With the tire removed, the Eastwood tool’s hub is positioned over the standard wheel lugs. (The tool’s hub is equipped with slots that allow it to fit every normal four- and five-bolt arrangement, and a special eight-hole mount is available as a $69.99 option for truck-type hubs.). Dished washers are provided that allow you to use your standard tapered lug nuts to secure the tool hub. Tighten these up securely to avoid any tendency to bend the hub mounting surface when you lever strongly against the wheel arch.
The tool itself is multi-adjustable with three pivot positions, so it can fit virtually any arrangement of hub-to-bodywork distance and radius. It took us longer to figure out the correct pivot positions than it did to roll the first fender arch, but once the tool is set up, it swaps quickly from corner to corner. There are three further adjustments that are performed incrementally as you work: one for the angle of the wide roller (80mm or 3.15 inch in diameter), another for the length of the arm, and the third (the big T-handle) to move the arm in and out, to apply pressure to the inner fender flange.
Two other tools are required, and may already be in your toolbox; a heat gun and an infrared thermometer. Eastwood has package deals, but you’ll find lower prices for these tools at places like Harbor Freight.
Starting the Project
To begin the rolling process, you will set up the tool so the middle of the roller will contact the fender bead at about 15 degrees from its horizontal position. Next, you’ll use the heat gun to warm the paint, sweeping back and forth to avoid overheating any single point, and focusing its heat on the inner fender lip and its bend. Typically, you probably won’t need to do more than flatten the lip on the upper portion of the wheel arch, as this is where the majority of contact happens, but scuffing evident inside the wheel wells will reveal the whole story. Heat the paint until your infrared thermometer indicates a temperature of 150-170 degrees F. Remember, depending on prevailing conditions, the sheet metal will begin to cool down again quickly, so you’ll need to continually keep the paint hot as you work.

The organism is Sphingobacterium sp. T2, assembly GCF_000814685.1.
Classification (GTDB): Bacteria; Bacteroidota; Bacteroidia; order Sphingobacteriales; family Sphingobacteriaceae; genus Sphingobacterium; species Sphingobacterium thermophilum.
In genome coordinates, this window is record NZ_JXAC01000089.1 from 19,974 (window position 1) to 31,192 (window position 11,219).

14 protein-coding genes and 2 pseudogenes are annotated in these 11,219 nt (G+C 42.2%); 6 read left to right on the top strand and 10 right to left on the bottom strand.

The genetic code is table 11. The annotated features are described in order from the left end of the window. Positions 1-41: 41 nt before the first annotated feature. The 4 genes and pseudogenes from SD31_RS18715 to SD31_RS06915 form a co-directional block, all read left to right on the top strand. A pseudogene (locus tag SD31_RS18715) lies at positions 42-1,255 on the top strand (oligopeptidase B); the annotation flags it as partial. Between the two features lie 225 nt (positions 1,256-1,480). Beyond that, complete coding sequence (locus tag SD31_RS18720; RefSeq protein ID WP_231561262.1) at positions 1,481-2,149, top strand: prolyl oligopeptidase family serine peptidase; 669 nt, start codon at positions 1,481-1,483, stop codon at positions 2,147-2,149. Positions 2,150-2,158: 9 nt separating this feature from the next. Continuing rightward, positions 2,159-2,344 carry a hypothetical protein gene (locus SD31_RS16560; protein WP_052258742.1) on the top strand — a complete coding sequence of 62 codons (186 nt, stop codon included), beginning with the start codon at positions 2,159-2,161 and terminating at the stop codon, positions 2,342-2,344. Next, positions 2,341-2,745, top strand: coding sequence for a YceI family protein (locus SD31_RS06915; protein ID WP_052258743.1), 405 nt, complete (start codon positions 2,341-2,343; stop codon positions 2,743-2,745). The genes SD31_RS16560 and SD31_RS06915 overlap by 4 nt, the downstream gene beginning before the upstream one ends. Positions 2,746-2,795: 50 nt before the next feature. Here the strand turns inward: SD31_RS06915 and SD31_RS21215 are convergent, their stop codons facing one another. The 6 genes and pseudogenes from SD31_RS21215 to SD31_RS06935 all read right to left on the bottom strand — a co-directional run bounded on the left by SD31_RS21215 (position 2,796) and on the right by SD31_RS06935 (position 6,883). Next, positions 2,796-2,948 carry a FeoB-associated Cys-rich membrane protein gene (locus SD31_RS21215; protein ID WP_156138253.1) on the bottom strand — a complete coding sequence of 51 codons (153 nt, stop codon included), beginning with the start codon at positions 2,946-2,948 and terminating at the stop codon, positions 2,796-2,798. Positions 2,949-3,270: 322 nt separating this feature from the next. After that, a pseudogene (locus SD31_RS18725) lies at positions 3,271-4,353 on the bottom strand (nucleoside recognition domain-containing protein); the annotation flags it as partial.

The big roller actually works the metal fairly easily, and even our car’s rear fenders, which had a double thickness of sheet metal for reinforcement, were relatively easy to bend. After you have achieved the first bend, readjust the tool so the roller takes another bite of about 15 degrees and extend the arm slightly to compensate for the roller’s new angle. Then repeat the rolling process. Do it until the lip is nearly flat against the inner surface of the fender, or you are satisfied with the added clearance.
A Few More Thoughts Regarding This Tool
Remember that the tool has a single purpose, to reshape the wheel arch flange, it cannot add bulges to your fenders or change the exterior shape of your bodywork, so if you demand more than it can deliver, you may do damage that only expensive repairs can erase.
For reference, we found that the tool could easily increase tire fender clearance by about 3 ⁄8th of an inch (bending a 5 ⁄8- inch lip to 1 ⁄4-inch total thickness), which was enough for our purposes.
Also, we suggest applying white lithium grease to the tool’s various threaded parts to decrease friction and avoid thread damage when using extreme leverage or pressures.
When you’ve finished your project, you may find yourself looking to make further use of the tool, and if you don’t have more potential candidates for its talents in your own garage, you can consider renting the tool or offering your expertise to others. The tool is strong enough to give you long-term service if used properly, and once you’ve mastered the technique, you’ll find it’s easy to do. It should also have excellent resale value if that’s your choice.
The Eastwood Fender Roller (Item #31158) carries a suggested price of $249.99 but at the time of this writing (March) was marked down online to $169.99.
The Eastwood Company: 263 Shoemaker Road; Pottstown, PA 19464; eastwood.com;
Editor’s note: When he’s not busy working on his cars, Dave Searle serves as editor-in-chief of our sister publication,Motorcycle Consumer News. For more on MCN, visit MCNews.com